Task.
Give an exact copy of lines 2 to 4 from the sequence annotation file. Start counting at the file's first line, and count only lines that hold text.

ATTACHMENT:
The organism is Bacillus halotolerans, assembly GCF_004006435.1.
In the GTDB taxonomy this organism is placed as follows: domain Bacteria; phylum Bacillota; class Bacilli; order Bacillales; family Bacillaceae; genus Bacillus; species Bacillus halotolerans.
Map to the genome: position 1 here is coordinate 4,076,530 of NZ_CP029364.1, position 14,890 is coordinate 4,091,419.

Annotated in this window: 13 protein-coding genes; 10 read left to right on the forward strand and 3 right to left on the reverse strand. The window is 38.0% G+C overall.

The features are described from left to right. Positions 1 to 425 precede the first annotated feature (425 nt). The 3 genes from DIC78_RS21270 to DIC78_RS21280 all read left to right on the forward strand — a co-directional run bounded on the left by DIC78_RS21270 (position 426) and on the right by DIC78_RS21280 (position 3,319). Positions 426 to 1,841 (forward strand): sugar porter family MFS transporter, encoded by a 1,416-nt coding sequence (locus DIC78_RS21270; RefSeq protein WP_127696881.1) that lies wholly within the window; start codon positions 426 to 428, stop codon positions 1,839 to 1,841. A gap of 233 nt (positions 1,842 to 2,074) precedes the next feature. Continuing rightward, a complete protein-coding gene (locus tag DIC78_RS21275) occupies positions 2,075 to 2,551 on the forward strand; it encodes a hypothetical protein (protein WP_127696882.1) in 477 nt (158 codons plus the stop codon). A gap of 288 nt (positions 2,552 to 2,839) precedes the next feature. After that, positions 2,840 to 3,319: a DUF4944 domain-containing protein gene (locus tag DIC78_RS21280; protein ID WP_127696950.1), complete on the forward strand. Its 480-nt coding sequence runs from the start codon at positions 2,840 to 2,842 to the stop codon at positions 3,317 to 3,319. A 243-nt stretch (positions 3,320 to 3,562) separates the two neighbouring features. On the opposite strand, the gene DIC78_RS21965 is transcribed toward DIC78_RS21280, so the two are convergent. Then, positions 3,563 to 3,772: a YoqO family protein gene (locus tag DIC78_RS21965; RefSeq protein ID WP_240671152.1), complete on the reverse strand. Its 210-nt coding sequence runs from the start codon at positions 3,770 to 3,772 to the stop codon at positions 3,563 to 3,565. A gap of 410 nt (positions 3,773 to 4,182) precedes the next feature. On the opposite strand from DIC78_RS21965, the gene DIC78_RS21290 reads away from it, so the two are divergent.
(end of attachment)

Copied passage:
In the GTDB taxonomy this organism is placed as follows: domain Bacteria; phylum Bacillota; class Bacilli; order Bacillales; family Bacillaceae; genus Bacillus; species Bacillus halotolerans.
Map to the genome: position 1 here is coordinate 4,076,530 of NZ_CP029364.1, position 14,890 is coordinate 4,091,419.

Annotated in this window: 13 protein-coding genes; 10 read left to right on the forward strand and 3 right to left on the reverse strand. The window is 38.0% G+C overall.